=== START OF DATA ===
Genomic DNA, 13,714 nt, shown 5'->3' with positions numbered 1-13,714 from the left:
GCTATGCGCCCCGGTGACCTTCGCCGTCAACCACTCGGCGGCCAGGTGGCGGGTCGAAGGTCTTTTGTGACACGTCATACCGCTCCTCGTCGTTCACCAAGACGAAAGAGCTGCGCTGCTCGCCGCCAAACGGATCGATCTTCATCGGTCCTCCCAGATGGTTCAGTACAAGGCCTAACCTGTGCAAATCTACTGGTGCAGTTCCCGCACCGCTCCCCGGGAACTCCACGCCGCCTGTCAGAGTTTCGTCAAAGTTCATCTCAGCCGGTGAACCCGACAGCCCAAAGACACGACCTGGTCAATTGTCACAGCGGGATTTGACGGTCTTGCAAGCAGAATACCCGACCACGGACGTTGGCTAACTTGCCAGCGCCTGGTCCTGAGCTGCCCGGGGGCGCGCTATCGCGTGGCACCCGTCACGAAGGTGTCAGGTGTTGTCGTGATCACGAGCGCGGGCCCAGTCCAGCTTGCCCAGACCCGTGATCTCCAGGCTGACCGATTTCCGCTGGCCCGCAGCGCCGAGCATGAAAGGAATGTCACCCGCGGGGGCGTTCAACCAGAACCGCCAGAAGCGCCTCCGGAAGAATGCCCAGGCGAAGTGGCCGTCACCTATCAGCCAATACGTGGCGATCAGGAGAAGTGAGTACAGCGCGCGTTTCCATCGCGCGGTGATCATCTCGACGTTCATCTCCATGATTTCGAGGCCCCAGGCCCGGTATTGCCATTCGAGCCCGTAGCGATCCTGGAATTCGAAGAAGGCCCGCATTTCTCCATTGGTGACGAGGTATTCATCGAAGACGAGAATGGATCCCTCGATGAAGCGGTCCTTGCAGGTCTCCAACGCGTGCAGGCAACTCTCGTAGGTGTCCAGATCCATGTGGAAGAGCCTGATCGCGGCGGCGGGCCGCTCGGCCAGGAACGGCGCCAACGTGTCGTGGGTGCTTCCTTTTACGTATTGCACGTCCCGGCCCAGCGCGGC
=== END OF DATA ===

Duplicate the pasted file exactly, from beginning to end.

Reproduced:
Genomic DNA, 13,714 nt, shown 5'->3' with positions numbered 1-13,714 from the left:
GCTATGCGCCCCGGTGACCTTCGCCGTCAACCACTCGGCGGCCAGGTGGCGGGTCGAAGGTCTTTTGTGACACGTCATACCGCTCCTCGTCGTTCACCAAGACGAAAGAGCTGCGCTGCTCGCCGCCAAACGGATCGATCTTCATCGGTCCTCCCAGATGGTTCAGTACAAGGCCTAACCTGTGCAAATCTACTGGTGCAGTTCCCGCACCGCTCCCCGGGAACTCCACGCCGCCTGTCAGAGTTTCGTCAAAGTTCATCTCAGCCGGTGAACCCGACAGCCCAAAGACACGACCTGGTCAATTGTCACAGCGGGATTTGACGGTCTTGCAAGCAGAATACCCGACCACGGACGTTGGCTAACTTGCCAGCGCCTGGTCCTGAGCTGCCCGGGGGCGCGCTATCGCGTGGCACCCGTCACGAAGGTGTCAGGTGTTGTCGTGATCACGAGCGCGGGCCCAGTCCAGCTTGCCCAGACCCGTGATCTCCAGGCTGACCGATTTCCGCTGGCCCGCAGCGCCGAGCATGAAAGGAATGTCACCCGCGGGGGCGTTCAACCAGAACCGCCAGAAGCGCCTCCGGAAGAATGCCCAGGCGAAGTGGCCGTCACCTATCAGCCAATACGTGGCGATCAGGAGAAGTGAGTACAGCGCGCGTTTCCATCGCGCGGTGATCATCTCGACGTTCATCTCCATGATTTCGAGGCCCCAGGCCCGGTATTGCCATTCGAGCCCGTAGCGATCCTGGAATTCGAAGAAGGCCCGCATTTCTCCATTGGTGACGAGGTATTCATCGAAGACGAGAATGGATCCCTCGATGAAGCGGTCCTTGCAGGTCTCCAACGCGTGCAGGCAACTCTCGTAGGTGTCCAGATCCATGTGGAAGAGCCTGATCGCGGCGGCGGGCCGCTCGGCCAGGAACGGCGCCAACGTGTCGTGGGTGCTTCCTTTTACGTATTGCACGTCCCGGCCCAGCGCGGC